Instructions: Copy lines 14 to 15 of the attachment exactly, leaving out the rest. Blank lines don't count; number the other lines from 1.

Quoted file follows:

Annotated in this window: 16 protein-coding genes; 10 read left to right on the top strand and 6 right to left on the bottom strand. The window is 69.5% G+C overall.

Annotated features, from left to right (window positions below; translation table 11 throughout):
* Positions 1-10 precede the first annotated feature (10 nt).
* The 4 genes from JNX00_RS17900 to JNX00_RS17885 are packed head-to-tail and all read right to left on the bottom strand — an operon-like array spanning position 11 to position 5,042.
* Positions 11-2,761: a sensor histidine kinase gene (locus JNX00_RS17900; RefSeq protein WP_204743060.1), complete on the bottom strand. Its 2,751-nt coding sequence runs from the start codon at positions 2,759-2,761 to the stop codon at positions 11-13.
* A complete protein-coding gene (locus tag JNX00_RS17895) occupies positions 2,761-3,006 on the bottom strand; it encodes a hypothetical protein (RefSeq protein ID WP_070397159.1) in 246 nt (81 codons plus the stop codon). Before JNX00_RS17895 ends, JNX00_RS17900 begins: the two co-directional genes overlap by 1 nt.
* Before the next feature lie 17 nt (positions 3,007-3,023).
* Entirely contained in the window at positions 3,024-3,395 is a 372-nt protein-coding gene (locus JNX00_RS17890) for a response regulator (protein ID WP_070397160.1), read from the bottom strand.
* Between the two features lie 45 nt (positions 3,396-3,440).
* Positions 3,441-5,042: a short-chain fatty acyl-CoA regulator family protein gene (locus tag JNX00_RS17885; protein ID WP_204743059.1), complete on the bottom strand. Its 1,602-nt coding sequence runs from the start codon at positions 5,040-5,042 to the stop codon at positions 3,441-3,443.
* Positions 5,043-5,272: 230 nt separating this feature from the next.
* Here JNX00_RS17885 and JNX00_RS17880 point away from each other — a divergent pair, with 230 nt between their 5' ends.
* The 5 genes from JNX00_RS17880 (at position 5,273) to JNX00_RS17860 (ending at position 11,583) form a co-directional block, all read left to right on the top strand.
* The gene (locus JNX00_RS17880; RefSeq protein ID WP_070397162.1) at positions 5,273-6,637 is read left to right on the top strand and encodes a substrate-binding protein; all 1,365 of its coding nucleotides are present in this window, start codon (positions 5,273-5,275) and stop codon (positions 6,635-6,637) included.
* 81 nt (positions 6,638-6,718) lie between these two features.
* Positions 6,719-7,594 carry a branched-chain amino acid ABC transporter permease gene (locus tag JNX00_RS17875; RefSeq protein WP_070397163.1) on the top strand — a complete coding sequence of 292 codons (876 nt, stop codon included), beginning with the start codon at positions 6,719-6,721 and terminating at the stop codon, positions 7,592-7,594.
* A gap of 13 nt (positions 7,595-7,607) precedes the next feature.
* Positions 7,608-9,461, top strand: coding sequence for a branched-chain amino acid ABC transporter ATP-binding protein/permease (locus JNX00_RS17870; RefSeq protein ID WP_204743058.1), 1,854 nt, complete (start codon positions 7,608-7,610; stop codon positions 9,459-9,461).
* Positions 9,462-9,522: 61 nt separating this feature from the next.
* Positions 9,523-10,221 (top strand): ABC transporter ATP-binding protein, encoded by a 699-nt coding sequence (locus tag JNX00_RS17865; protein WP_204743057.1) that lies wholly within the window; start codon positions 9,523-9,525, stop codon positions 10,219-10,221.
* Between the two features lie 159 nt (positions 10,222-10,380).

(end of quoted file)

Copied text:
* The gene (locus JNX00_RS17880; RefSeq protein ID WP_070397162.1) at positions 5,273-6,637 is read left to right on the top strand and encodes a substrate-binding protein; all 1,365 of its coding nucleotides are present in this window, start codon (positions 5,273-5,275) and stop codon (positions 6,635-6,637) included.
* 81 nt (positions 6,638-6,718) lie between these two features.